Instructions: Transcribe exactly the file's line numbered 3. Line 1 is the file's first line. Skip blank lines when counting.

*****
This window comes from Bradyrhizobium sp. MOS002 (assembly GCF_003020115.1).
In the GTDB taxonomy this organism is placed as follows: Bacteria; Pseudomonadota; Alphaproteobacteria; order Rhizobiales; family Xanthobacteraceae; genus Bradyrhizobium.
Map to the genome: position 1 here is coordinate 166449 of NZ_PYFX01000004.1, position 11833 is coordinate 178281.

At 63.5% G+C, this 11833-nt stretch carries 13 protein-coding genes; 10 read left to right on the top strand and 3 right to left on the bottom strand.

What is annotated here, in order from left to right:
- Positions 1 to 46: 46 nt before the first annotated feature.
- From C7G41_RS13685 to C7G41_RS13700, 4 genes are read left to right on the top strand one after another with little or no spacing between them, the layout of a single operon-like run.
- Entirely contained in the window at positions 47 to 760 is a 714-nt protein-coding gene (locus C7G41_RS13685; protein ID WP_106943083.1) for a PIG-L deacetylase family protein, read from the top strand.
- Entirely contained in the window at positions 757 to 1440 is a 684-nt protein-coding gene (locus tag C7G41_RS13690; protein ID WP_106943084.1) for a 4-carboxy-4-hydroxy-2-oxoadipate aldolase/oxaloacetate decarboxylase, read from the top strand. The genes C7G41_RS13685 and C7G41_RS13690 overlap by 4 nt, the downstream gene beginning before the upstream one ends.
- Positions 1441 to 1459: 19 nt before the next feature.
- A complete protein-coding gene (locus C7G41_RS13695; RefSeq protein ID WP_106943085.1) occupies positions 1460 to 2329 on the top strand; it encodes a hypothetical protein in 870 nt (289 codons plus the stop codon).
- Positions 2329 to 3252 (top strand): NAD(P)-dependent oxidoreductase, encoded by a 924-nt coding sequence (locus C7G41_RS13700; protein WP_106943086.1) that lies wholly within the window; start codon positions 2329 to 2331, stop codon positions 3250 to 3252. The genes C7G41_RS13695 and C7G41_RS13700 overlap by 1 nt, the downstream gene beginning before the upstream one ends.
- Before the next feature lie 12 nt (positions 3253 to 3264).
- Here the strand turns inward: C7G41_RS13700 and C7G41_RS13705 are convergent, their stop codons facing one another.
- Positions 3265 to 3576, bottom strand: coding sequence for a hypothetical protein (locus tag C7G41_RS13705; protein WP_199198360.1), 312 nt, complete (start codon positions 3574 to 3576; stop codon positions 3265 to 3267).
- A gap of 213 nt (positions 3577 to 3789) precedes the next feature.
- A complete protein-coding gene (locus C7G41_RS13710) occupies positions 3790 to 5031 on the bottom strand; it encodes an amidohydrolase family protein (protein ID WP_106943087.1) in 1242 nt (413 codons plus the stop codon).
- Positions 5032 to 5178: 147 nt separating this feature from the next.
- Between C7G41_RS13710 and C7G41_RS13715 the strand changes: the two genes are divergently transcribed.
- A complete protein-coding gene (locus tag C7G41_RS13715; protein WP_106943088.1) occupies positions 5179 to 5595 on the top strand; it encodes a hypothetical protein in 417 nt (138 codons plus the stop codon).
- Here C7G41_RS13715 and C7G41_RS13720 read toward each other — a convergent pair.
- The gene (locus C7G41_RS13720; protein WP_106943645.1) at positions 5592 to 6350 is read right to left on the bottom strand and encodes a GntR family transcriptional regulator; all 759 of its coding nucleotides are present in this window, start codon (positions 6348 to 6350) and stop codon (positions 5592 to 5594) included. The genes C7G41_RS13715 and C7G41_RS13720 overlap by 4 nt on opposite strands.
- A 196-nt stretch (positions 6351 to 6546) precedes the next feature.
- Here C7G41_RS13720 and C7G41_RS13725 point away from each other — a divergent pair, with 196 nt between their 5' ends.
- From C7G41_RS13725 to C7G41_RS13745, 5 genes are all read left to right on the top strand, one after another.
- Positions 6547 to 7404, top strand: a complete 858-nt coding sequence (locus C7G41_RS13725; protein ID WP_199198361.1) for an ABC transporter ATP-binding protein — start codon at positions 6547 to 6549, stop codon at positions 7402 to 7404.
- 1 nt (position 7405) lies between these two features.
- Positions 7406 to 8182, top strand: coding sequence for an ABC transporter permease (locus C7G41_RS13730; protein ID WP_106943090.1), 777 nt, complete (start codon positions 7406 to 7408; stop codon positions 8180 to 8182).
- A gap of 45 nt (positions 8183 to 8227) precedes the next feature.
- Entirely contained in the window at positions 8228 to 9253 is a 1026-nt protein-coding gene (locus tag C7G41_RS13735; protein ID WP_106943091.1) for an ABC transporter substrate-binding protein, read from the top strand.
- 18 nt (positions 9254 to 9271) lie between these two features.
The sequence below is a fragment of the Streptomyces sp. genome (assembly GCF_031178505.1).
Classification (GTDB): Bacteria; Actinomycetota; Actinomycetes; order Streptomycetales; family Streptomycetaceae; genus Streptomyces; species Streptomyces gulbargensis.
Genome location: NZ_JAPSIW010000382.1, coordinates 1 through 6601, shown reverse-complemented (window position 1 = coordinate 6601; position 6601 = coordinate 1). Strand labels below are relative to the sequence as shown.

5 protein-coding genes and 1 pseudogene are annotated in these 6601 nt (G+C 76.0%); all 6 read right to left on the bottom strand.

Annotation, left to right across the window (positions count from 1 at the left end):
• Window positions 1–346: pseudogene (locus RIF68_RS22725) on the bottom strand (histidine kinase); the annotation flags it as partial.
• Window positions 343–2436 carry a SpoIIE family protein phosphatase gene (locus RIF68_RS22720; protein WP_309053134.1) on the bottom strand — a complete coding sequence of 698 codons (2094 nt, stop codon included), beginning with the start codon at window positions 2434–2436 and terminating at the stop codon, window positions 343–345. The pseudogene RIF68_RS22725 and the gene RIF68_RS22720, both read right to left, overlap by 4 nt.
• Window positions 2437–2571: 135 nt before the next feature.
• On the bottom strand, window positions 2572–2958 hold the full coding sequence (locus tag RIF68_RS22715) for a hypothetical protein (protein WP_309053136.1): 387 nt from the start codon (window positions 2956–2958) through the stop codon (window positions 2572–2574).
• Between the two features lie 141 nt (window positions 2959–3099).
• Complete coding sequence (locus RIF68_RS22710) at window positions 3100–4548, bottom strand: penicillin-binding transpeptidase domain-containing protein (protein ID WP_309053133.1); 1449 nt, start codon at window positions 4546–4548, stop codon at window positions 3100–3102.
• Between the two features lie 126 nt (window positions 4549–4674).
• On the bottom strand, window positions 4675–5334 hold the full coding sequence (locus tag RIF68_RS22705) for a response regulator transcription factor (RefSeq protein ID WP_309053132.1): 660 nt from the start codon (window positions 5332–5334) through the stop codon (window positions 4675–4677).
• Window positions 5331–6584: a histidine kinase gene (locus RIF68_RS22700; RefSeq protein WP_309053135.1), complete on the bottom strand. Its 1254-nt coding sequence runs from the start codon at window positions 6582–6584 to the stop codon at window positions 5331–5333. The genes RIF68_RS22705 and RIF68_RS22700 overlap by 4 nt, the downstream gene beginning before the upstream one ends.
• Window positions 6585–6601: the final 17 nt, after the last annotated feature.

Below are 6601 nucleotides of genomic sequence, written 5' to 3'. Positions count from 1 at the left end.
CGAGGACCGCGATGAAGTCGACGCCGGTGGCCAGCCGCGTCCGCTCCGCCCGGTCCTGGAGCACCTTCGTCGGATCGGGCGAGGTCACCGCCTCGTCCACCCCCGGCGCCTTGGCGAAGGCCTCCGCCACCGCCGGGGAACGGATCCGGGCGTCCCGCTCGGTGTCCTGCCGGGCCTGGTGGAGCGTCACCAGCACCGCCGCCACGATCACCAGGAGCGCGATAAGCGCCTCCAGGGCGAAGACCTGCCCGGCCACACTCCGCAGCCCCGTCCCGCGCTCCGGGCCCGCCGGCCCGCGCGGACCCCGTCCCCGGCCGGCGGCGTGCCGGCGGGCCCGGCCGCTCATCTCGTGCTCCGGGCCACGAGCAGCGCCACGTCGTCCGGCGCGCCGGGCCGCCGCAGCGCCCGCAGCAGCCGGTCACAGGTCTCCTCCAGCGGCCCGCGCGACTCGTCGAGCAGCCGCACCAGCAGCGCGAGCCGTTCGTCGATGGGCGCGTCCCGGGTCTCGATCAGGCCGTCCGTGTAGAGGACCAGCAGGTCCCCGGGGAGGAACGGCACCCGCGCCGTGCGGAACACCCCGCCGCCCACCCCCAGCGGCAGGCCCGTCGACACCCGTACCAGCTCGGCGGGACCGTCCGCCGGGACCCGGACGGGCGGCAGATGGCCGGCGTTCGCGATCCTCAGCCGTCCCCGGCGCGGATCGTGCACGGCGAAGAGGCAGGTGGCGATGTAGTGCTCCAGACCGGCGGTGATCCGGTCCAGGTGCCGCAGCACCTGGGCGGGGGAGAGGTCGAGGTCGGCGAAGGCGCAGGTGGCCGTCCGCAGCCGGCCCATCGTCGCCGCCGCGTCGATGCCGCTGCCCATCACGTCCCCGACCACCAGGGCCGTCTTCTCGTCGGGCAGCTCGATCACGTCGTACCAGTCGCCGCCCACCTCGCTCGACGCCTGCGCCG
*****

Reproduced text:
Map to the genome: position 1 here is coordinate 166449 of NZ_PYFX01000004.1, position 11833 is coordinate 178281.